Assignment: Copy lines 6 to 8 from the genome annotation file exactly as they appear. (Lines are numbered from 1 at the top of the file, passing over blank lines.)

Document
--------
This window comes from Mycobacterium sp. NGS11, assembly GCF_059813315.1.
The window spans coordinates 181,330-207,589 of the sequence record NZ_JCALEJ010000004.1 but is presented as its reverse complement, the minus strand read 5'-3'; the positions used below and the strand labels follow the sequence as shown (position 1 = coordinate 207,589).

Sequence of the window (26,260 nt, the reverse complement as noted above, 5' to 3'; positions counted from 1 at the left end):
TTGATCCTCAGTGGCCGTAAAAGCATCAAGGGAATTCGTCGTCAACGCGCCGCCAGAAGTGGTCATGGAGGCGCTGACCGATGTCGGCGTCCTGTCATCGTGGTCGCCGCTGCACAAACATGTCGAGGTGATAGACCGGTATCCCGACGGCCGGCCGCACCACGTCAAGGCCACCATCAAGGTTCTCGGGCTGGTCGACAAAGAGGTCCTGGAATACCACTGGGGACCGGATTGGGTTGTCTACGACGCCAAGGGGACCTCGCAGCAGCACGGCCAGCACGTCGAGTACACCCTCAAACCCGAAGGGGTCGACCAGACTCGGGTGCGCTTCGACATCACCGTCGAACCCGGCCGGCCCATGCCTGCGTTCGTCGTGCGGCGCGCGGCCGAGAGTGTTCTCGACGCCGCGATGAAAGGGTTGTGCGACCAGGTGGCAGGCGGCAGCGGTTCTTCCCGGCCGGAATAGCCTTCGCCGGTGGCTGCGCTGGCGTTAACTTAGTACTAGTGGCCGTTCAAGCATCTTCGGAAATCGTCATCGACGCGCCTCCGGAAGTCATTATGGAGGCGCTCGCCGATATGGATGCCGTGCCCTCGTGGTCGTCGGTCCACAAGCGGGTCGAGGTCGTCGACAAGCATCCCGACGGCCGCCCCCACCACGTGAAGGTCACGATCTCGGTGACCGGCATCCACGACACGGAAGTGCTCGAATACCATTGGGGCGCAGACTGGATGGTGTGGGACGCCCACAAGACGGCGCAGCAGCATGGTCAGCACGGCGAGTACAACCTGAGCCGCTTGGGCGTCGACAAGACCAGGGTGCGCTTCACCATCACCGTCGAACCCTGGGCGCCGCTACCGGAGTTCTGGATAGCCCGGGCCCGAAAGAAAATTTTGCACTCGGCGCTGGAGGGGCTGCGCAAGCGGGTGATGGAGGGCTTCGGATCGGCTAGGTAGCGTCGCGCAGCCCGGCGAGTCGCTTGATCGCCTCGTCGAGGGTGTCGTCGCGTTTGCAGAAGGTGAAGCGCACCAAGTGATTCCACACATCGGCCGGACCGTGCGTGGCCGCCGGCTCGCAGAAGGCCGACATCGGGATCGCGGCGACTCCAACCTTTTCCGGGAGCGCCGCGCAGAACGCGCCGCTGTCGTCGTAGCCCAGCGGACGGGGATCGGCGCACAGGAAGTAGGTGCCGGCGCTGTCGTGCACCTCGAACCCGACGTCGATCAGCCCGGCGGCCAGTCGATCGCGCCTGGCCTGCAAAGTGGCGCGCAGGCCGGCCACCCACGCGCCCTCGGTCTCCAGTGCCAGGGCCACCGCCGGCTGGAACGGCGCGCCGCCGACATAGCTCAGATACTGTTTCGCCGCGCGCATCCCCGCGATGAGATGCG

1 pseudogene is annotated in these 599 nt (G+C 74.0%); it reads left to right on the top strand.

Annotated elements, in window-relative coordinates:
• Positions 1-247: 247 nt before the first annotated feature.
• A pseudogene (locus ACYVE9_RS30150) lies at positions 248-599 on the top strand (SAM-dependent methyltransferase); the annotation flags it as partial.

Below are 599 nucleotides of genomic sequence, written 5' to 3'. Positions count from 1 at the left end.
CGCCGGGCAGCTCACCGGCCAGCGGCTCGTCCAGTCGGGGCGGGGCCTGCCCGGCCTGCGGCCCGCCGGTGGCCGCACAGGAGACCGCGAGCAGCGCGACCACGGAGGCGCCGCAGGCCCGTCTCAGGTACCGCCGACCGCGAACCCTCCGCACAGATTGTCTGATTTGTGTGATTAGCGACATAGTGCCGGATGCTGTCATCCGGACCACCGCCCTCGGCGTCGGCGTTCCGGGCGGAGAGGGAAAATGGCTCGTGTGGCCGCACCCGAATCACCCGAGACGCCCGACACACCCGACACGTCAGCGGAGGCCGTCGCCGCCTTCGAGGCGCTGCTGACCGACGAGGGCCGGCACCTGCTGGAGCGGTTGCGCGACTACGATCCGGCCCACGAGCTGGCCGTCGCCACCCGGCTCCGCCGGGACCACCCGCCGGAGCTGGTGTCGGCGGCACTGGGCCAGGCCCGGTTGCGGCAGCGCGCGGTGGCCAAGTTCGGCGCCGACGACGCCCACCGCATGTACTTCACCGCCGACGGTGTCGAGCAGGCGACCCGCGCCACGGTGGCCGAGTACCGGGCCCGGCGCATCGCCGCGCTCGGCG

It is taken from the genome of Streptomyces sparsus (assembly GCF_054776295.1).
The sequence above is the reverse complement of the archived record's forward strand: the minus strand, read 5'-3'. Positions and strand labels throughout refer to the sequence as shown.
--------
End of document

Annotated elements, in window-relative coordinates:
• Positions 1-247: 247 nt before the first annotated feature.
• A pseudogene (locus ACYVE9_RS30150) lies at positions 248-599 on the top strand (SAM-dependent methyltransferase); the annotation flags it as partial.